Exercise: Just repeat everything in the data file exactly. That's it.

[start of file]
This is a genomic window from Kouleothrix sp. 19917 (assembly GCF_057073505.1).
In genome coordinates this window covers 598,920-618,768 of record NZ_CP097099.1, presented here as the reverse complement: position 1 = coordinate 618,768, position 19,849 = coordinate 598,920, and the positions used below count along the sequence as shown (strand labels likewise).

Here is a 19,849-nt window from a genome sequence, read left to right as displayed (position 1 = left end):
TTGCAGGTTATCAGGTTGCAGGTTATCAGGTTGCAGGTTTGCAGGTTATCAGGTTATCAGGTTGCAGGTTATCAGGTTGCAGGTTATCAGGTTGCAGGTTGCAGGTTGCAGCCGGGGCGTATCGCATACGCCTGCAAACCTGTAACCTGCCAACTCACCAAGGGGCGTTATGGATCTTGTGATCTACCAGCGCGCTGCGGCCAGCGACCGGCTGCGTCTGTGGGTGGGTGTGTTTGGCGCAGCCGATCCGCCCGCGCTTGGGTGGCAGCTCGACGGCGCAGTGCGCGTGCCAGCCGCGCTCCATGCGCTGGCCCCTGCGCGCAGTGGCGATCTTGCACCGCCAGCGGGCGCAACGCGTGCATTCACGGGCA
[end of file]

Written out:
This is a genomic window from Kouleothrix sp. 19917 (assembly GCF_057073505.1).
In genome coordinates this window covers 598,920-618,768 of record NZ_CP097099.1, presented here as the reverse complement: position 1 = coordinate 618,768, position 19,849 = coordinate 598,920, and the positions used below count along the sequence as shown (strand labels likewise).

Here is a 19,849-nt window from a genome sequence, read left to right as displayed (position 1 = left end):
TTGCAGGTTATCAGGTTGCAGGTTATCAGGTTGCAGGTTTGCAGGTTATCAGGTTATCAGGTTGCAGGTTATCAGGTTGCAGGTTATCAGGTTGCAGGTTGCAGGTTGCAGCCGGGGCGTATCGCATACGCCTGCAAACCTGTAACCTGCCAACTCACCAAGGGGCGTTATGGATCTTGTGATCTACCAGCGCGCTGCGGCCAGCGACCGGCTGCGTCTGTGGGTGGGTGTGTTTGGCGCAGCCGATCCGCCCGCGCTTGGGTGGCAGCTCGACGGCGCAGTGCGCGTGCCAGCCGCGCTCCATGCGCTGGCCCCTGCGCGCAGTGGCGATCTTGCACCGCCAGCGGGCGCAACGCGTGCATTCACGGGCA